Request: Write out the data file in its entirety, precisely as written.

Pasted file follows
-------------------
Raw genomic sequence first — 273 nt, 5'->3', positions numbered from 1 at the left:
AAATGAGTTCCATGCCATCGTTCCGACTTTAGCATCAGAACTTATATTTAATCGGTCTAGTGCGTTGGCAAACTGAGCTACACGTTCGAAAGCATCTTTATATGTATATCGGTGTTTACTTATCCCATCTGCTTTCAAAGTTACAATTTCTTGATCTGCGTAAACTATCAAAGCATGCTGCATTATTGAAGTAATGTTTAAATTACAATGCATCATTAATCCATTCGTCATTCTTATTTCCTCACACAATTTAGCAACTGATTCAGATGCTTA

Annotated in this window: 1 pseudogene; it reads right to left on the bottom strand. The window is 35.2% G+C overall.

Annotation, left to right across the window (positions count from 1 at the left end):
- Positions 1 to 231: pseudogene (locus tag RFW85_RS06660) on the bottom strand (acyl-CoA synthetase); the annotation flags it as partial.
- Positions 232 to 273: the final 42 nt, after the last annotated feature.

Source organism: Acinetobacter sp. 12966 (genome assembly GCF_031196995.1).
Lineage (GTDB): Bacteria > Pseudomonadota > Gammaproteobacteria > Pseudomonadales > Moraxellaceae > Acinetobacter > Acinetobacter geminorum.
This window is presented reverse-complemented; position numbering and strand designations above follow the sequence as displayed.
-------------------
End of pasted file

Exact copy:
Raw genomic sequence first — 273 nt, 5'->3', positions numbered from 1 at the left:
AAATGAGTTCCATGCCATCGTTCCGACTTTAGCATCAGAACTTATATTTAATCGGTCTAGTGCGTTGGCAAACTGAGCTACACGTTCGAAAGCATCTTTATATGTATATCGGTGTTTACTTATCCCATCTGCTTTCAAAGTTACAATTTCTTGATCTGCGTAAACTATCAAAGCATGCTGCATTATTGAAGTAATGTTTAAATTACAATGCATCATTAATCCATTCGTCATTCTTATTTCCTCACACAATTTAGCAACTGATTCAGATGCTTA

Annotated in this window: 1 pseudogene; it reads right to left on the bottom strand. The window is 35.2% G+C overall.

Annotation, left to right across the window (positions count from 1 at the left end):
- Positions 1 to 231: pseudogene (locus tag RFW85_RS06660) on the bottom strand (acyl-CoA synthetase); the annotation flags it as partial.
- Positions 232 to 273: the final 42 nt, after the last annotated feature.

Source organism: Acinetobacter sp. 12966 (genome assembly GCF_031196995.1).
Lineage (GTDB): Bacteria > Pseudomonadota > Gammaproteobacteria > Pseudomonadales > Moraxellaceae > Acinetobacter > Acinetobacter geminorum.
This window is presented reverse-complemented; position numbering and strand designations above follow the sequence as displayed.